Wednesday, August 27, 2008

Netflix for Online Catalogs?

We read Publisher's Weekly at work, which reviews books several months before their release. In addition to looking for books to add to my library's collection, I also keep a very lengthy list of books to read. If it's a book by a popular author, or something that has gotten a lot of press, I check to see if the public library has it in their catalog as "On Order". If they do, I put it on hold.

Inevitably, 6 books come in at once. And I don't have time to read them all. So I have to return them and reorder them. Ad nauseum.

I really wish there was a more sophisticated mechanism for limiting the number of books waiting for me at one time. Like a Netflix for books. But free through the public library and more advanced, because it would need an override option for books you want to get as soon as they come in. Like the latest book by your favorite author. Or the slew of Halloween music CDs and Halloween decoration books I just ordered from the public library (I'm sure they love me right now).

Anyone know of anything like this in the works? How about you, Innovative Interfaces? Or you, all you open source catalogs out there? I'd love to see this option, but have no idea how difficult it is to implement from a technical perspective.

Tuesday, August 05, 2008


ALA Presentation: PR Forum: Diversity @ Your Library: Broadening Your Audience and Engaging Communities
Speakers: Eric Friedenwald-Fishman and Maria Elena Campisteguy from the Metropolitan Group

This presentation addressed the 8 Principles of Multicultural Communication, which are:

1. Leave your assumptions at the door: They recommended that you get the facts about other cultures and recognize that you often think you know what you actually do not. You can get facts by scanning news media for articles about trends, challenges, and opportunities.

2. Understand the cultural context of your audience: You need to be aware of the norms, traditions, dialects, and other cultural nuances that are unique to the audience. Be as specific as possible when defining the desired audience. It is also important to understand historical experiences and attitudes that may impact communication with that audience. Then, identify and build on the cultural strengths and assets.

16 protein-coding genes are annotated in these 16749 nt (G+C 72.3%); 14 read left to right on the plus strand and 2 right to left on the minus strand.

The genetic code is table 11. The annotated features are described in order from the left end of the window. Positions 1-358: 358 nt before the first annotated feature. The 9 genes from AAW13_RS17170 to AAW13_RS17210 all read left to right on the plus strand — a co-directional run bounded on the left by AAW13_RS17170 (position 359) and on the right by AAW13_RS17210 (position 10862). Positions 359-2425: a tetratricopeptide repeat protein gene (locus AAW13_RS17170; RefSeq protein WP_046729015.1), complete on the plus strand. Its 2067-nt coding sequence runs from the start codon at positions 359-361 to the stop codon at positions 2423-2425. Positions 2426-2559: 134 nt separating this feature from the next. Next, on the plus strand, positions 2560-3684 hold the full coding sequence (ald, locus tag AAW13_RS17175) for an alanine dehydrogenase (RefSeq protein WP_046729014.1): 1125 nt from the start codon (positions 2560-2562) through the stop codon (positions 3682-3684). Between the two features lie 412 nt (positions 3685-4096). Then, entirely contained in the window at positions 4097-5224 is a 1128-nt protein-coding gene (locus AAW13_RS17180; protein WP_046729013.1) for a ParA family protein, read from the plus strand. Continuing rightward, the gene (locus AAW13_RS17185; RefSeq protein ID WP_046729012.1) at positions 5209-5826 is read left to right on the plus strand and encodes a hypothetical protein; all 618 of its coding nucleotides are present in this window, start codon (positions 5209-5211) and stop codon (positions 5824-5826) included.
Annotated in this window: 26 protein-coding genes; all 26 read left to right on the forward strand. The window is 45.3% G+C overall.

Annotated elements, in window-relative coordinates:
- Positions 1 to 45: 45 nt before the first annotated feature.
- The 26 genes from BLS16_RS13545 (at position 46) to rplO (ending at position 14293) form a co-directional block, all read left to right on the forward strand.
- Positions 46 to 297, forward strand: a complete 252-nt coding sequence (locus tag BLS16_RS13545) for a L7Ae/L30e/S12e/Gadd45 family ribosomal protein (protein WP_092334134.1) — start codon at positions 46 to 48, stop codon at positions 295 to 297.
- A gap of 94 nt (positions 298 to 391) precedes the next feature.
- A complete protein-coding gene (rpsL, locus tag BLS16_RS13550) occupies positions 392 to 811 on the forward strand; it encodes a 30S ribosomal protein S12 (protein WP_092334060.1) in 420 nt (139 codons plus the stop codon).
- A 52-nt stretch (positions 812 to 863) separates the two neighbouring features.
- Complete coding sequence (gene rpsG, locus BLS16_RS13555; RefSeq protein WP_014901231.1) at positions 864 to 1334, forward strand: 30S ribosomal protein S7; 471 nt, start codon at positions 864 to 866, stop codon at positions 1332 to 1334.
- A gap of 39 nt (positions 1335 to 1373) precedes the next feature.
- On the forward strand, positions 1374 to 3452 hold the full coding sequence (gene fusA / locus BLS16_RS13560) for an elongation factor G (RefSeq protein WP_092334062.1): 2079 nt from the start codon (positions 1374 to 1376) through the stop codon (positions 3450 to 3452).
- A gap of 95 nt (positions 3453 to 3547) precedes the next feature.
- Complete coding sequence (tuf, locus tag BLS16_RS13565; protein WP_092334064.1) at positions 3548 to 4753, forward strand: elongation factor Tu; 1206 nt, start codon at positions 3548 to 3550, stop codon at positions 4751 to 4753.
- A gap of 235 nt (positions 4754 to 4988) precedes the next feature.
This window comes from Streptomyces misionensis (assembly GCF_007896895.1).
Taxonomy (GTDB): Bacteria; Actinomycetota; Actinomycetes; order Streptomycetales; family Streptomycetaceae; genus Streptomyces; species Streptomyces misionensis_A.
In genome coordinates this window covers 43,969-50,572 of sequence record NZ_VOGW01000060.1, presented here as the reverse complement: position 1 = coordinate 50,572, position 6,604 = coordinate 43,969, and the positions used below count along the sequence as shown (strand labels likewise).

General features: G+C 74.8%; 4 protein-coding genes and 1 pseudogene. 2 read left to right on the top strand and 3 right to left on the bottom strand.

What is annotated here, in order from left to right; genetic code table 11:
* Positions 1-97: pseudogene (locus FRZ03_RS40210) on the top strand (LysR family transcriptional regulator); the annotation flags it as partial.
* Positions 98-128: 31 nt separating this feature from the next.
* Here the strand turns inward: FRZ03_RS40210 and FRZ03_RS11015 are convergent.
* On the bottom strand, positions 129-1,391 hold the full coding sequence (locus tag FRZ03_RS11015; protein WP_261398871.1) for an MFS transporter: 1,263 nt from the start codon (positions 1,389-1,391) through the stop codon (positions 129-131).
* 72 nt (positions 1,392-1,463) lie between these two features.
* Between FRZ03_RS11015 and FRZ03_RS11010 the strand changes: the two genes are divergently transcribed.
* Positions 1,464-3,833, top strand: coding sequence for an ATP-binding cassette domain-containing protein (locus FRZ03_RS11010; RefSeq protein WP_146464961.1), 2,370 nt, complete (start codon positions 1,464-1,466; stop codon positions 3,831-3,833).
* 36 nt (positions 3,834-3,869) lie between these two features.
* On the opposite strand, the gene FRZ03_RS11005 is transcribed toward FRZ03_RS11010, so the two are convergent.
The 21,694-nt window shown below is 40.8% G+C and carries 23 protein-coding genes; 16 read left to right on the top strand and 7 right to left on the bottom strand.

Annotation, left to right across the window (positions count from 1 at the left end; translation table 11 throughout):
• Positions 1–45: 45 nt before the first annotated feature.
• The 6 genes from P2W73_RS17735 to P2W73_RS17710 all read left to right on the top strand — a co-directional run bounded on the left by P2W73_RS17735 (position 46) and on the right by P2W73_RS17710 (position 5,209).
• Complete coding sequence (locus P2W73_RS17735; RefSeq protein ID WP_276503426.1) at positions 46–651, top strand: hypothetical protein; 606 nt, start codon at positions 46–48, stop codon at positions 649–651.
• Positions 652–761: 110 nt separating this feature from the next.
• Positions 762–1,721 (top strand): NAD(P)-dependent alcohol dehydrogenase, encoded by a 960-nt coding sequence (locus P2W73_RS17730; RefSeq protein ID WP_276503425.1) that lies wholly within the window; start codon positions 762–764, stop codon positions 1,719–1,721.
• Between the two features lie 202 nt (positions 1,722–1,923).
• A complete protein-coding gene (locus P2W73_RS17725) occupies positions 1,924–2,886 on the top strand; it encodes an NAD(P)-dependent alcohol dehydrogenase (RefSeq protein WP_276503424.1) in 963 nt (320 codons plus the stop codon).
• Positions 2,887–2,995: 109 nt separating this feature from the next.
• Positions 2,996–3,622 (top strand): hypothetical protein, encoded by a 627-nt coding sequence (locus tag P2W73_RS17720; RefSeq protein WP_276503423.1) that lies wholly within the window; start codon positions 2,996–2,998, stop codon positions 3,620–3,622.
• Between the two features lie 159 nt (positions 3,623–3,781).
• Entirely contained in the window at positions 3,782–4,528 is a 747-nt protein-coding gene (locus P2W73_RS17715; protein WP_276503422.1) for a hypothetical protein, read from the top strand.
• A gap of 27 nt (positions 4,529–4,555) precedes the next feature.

3. Invest before you request: Create community-centered partnerships: This was a good point - to treat community members as partners with whom you wish to engage, not as a tool for you to use. Get them involved early on. Don't try things out on them, ask them what they want instead. And then maintain that communication.

4. Build authentic relationships: Maintain a long-term perspective: Go to the community and work with trusted allies. Don't become a one-hit wonder - keep at it.

5. Build shared ownership: Engage people, don't just involve them! Make sure there are seats at the table for members of your audience to have input.

6. Walk your talk - Lead by example: Examine your organization and be honest in your examination. Do what you say you believe others should do and deliver on your promises.

7. Relate, don't translate: This one really stuck with me. You have to do more than just translate existing ads into another language. The values you may be drawing on may not be highly valued in the culture you are translating the ad for. Make sure the ad appeals to that culture.

8. Anticipate change: Be prepared to succeed: Recognize that your process and approach to the work may change. Continue to build infrastructure to support multi-cultural success.

In addition, for more PR information, check out the PR blog Visibility @ your Library or join the discussion list

Cats in Libraries?

While I like the idea of cats in libraries (I like cats, I like libraries, why shouldn't they go together?), I always wonder about the wisdom of such a decision. Cat allergies are very common.

Perhaps one cat in a large library doesn't have much of an impact on allergies, but watch out for the cat's favorite chair or shelf of books. I know my cat finds it rather entertaining to climb on top of the books on one of the bottom rows of my book shelves.

For a map of libraries with cats (both alive and statue/stuffed animal), check out Iron Frog Productions' Library Cat Map.